He showed up at Grandma Edra’s funeral, by the way. None of us had seen him for years. I was seriously tempted to organize some effort to toss him from the room, but decided not to make a scene.

    Comment by Russell Arben Fox — May 27, 2006 @ 9:08 am

  22. Russell! So happy to see you posting.

    Comment by D. Fletcher — May 27, 2006 @ 11:45 am

  23. Russell, so what were the conclusions of your talks with your dad about this Bishop? He affected some ward members in an eternal perspective!

    Comment by don — May 27, 2006 @ 2:15 pm

  24. Meems: When I was a teenager/young adult, I was under the impression those popular “Question Authority” t-shirts that were so popular were “evil.” Heh.

    Hehehe! Nice comment.

    Comment by Geoff J — May 28, 2006 @ 3:17 pm

  25. We were talking in church Sunday about how God called Eli, Samuel, Saul, David and Solomon.

    The issues come up over and over again, don’t they?

    Though, having been an executive secretary to a stake president, I can note that sometimes there just isn’t anyone else for a position. It is interesting to see people struggle with trying to find someone to serve, and since then, I’ve seen it replay over and over again.

    Comment by Stephen M (Ethesis) — May 29, 2006 @ 9:00 pm

  26. I of course, also know this situation and had almost the same relationship Rusty did with their family. (Rusty’s best friend’s younger brother was my best friend at the time)

    J. Stapley is right. It reminds me of Alma telling Amulek that God won’t allow them to save the saints being burned for their belief because God is using it to justify His later acts of condemnation upon them.

    Also, perhaps he was put into the Bishop position for reasons that affected some for good. Even though secretly he was ruining a few people’s lives, the facade he put up could have helped others. I can attribute the influence of my friend’s lifestyle, his knowledge and excitement for the gospel and the conversations we had about it, even at that young age, had a lasting effect on the foundational building of my personal testimony.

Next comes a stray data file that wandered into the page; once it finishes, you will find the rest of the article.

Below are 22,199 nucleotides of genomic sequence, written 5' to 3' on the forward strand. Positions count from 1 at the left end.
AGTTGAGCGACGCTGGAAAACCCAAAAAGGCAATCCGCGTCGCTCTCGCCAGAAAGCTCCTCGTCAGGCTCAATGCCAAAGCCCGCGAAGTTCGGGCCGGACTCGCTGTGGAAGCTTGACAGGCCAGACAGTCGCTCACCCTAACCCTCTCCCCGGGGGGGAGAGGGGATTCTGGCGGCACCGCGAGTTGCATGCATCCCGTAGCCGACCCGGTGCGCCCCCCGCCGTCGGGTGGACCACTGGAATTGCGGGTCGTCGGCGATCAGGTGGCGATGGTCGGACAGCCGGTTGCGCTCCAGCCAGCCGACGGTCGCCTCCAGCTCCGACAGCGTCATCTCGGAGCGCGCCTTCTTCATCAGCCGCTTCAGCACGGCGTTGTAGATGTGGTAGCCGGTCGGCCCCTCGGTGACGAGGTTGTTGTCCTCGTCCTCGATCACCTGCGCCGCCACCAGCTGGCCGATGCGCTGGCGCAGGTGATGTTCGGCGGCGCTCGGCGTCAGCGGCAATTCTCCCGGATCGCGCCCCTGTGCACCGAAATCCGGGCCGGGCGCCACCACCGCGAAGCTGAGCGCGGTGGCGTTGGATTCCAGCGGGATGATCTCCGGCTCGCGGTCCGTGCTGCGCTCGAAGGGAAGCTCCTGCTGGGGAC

Comment by Bret — May 30, 2006 @ 6:18 pm

  27. Bishops, SPs, GAs, “The Prophet”, whatever, none of this should surprise us. They are all people like us and in equal need of redemption. Given that the GA house is rarely cleaned out today, just by law of averages, there are likely a number of in-the-closest gay or adulterous GAs. So what?

    Comment by Steve EM — May 31, 2006 @ 4:25 pm

  28. God knows me and He puts me in a lot of callings I don’t think I’m fit for, either. I wish He would just consider me a distant acquaintance.

    Comment by annegb — June 3, 2006 @ 11:59 am

  29. But still.

    How could God choose Saul, or Eli, or Samuel or David?

    But he did.

    Comment by Stephen M (Ethesis) — June 11, 2006 @ 8:06 pm

  30. What is wrong with Samuel?

    Comment by Mark Butler — June 13, 2006 @ 5:17 pm

  31. To me, it isn’t a question of God choosing someone incorrectly, but perhaps the one “receiving” the information incorrectly. And then again, who is to say that putting in screwed up Bishops and Stake Presidents etc isn’t in the plan for all of us to learn from.

    I think as LDS we are so willing to trust authority without question… that perhaps God wants to get our attention sometimes and say, “HEY! How ’bout you check this out for yourself, guys? You might learn something!”

    Comment by Lianne — June 13, 2006 @ 6:29 pm

  32. A similar event occured with a friend of mine, who during his service as bishop, was caught in an affair that long predated his calling of bishop. Tragically, he died shortly after before he managed to get his life back in order. Although this was surely disturbing for many in the ward, he apparently was an outstanding bishop without any obvious complaints.

    I think, as others have mentioned above, that we are given chances to sink or swim. The interviews for the calling allow you a chance to get straigth with Heavenly Father or rope to further hang yourself spiritually.

    Comment by dan — June 17, 2006 @ 9:35 pm

  33. What is wrong with Samuel?

    Gee, he let his children work as judges in Israel, lining up prostitutes by troops at the temple doors and taking bribes?

    That is why he felt that when Israel wanted a king they were rejecting him. It is interesting that God responded that it was Samuel who was being rejected but God.

    The difference between Samuel and Eli, as far as I can tell, is that Samuel did not turn a blind eye to the sins of his sons and Eli did. But how would you feel if your bishop’s sons ran graft, prostitutes and corruption?

    Comment by Stephen M (Ethesis) — June 25, 2006 @ 11:59 am